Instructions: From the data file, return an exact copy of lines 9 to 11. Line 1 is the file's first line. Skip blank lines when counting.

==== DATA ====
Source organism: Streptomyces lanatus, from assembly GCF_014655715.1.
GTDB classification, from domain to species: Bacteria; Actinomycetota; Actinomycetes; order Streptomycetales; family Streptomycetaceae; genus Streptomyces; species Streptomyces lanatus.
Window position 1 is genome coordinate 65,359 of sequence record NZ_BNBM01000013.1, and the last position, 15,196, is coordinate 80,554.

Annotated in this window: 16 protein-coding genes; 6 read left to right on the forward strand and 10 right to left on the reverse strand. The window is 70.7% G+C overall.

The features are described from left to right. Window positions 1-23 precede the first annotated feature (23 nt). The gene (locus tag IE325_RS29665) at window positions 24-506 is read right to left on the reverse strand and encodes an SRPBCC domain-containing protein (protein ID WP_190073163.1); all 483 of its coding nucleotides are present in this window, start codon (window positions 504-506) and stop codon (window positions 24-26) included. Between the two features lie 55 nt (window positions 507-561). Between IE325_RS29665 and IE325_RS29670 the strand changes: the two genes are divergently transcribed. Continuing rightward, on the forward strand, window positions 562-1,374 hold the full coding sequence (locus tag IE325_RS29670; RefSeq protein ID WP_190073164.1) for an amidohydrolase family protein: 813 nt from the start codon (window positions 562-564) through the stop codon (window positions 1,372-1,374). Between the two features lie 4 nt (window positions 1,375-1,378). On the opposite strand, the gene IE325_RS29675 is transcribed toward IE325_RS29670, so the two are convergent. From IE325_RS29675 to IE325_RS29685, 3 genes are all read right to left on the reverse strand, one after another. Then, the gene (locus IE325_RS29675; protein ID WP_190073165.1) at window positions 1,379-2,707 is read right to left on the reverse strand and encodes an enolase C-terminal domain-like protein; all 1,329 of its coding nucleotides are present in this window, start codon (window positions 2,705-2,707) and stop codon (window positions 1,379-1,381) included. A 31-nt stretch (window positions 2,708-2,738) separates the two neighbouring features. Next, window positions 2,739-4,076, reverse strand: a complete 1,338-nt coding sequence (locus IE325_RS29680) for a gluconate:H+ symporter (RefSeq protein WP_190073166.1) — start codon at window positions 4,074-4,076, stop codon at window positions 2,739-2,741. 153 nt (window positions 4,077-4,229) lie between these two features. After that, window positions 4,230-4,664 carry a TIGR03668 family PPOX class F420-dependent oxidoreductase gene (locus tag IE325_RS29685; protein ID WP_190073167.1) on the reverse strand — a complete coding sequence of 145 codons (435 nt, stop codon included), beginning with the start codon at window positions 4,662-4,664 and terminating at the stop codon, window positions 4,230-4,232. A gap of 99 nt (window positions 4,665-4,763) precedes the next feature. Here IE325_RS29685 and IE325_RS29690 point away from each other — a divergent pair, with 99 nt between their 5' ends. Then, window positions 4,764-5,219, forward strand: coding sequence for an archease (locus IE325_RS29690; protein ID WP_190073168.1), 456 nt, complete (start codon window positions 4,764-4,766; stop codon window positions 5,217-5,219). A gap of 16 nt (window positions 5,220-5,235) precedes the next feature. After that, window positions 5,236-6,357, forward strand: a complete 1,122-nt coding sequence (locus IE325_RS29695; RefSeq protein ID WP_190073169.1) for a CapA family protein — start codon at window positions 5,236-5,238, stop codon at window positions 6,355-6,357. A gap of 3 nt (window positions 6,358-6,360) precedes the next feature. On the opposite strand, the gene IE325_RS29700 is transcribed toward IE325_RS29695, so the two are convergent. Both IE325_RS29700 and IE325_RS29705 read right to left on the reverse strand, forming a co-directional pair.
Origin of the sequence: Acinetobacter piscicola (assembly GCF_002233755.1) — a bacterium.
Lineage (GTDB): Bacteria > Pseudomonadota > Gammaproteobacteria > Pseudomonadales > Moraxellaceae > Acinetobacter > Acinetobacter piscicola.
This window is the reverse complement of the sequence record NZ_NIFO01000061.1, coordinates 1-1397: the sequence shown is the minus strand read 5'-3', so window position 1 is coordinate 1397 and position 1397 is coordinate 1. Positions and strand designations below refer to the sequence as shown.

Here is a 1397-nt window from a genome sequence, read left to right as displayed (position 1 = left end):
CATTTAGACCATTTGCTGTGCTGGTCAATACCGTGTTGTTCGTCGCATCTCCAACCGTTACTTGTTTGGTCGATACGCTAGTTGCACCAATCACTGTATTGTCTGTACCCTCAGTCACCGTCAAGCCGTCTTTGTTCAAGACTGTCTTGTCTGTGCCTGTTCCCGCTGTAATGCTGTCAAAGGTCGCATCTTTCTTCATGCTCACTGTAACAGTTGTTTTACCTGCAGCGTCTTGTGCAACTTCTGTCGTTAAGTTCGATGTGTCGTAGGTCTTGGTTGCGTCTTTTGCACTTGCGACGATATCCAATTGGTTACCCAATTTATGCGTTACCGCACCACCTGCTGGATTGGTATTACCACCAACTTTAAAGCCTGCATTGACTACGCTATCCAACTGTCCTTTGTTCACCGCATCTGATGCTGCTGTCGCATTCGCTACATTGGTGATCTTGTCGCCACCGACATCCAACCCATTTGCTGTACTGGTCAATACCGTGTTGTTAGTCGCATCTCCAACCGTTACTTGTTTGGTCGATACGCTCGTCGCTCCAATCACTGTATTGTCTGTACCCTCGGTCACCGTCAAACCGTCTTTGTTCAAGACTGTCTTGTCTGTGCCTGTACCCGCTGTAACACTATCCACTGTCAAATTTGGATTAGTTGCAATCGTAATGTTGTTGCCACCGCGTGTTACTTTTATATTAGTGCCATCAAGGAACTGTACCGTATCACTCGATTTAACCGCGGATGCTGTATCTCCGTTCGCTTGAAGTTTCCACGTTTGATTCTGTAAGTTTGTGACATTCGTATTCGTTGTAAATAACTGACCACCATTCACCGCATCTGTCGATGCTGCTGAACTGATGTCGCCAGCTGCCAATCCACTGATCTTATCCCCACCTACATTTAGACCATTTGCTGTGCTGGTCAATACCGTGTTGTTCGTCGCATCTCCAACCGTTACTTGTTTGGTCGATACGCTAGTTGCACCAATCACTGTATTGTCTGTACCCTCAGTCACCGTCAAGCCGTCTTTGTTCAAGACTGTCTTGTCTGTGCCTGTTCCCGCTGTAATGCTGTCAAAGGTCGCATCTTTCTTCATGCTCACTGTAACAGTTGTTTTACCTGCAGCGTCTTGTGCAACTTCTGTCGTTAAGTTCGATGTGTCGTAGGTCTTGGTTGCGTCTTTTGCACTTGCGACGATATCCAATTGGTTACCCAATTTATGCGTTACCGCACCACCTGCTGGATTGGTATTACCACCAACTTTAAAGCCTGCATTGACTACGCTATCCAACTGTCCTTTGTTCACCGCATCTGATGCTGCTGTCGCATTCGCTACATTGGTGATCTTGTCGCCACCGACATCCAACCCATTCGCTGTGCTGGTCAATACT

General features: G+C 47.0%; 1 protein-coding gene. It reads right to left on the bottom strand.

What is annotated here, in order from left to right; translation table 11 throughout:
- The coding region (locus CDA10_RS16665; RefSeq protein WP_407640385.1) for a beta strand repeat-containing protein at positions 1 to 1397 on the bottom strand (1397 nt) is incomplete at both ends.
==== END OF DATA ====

Here is a 1397-nt window from a genome sequence, read left to right as displayed (position 1 = left end):
CATTTAGACCATTTGCTGTGCTGGTCAATACCGTGTTGTTCGTCGCATCTCCAACCGTTACTTGTTTGGTCGATACGCTAGTTGCACCAATCACTGTATTGTCTGTACCCTCAGTCACCGTCAAGCCGTCTTTGTTCAAGACTGTCTTGTCTGTGCCTGTTCCCGCTGTAATGCTGTCAAAGGTCGCATCTTTCTTCATGCTCACTGTAACAGTTGTTTTACCTGCAGCGTCTTGTGCAACTTCTGTCGTTAAGTTCGATGTGTCGTAGGTCTTGGTTGCGTCTTTTGCACTTGCGACGATATCCAATTGGTTACCCAATTTATGCGTTACCGCACCACCTGCTGGATTGGTATTACCACCAACTTTAAAGCCTGCATTGACTACGCTATCCAACTGTCCTTTGTTCACCGCATCTGATGCTGCTGTCGCATTCGCTACATTGGTGATCTTGTCGCCACCGACATCCAACCCATTTGCTGTACTGGTCAATACCGTGTTGTTAGTCGCATCTCCAACCGTTACTTGTTTGGTCGATACGCTCGTCGCTCCAATCACTGTATTGTCTGTACCCTCGGTCACCGTCAAACCGTCTTTGTTCAAGACTGTCTTGTCTGTGCCTGTACCCGCTGTAACACTATCCACTGTCAAATTTGGATTAGTTGCAATCGTAATGTTGTTGCCACCGCGTGTTACTTTTATATTAGTGCCATCAAGGAACTGTACCGTATCACTCGATTTAACCGCGGATGCTGTATCTCCGTTCGCTTGAAGTTTCCACGTTTGATTCTGTAAGTTTGTGACATTCGTATTCGTTGTAAATAACTGACCACCATTCACCGCATCTGTCGATGCTGCTGAACTGATGTCGCCAGCTGCCAATCCACTGATCTTATCCCCACCTACATTTAGACCATTTGCTGTGCTGGTCAATACCGTGTTGTTCGTCGCATCTCCAACCGTTACTTGTTTGGTCGATACGCTAGTTGCACCAATCACTGTATTGTCTGTACCCTCAGTCACCGTCAAGCCGTCTTTGTTCAAGACTGTCTTGTCTGTGCCTGTTCCCGCTGTAATGCTGTCAAAGGTCGCATCTTTCTTCATGCTCACTGTAACAGTTGTTTTACCTGCAGCGTCTTGTGCAACTTCTGTCGTTAAGTTCGATGTGTCGTAGGTCTTGGTTGCGTCTTTTGCACTTGCGACGATATCCAATTGGTTACCCAATTTATGCGTTACCGCACCACCTGCTGGATTGGTATTACCACCAACTTTAAAGCCTGCATTGACTACGCTATCCAACTGTCCTTTGTTCACCGCATCTGATGCTGCTGTCGCATTCGCTACATTGGTGATCTTGTCGCCACCGACATCCAACCCATTCGCTGTGCTGGTCAATACT

General features: G+C 47.0%; 1 protein-coding gene. It reads right to left on the bottom strand.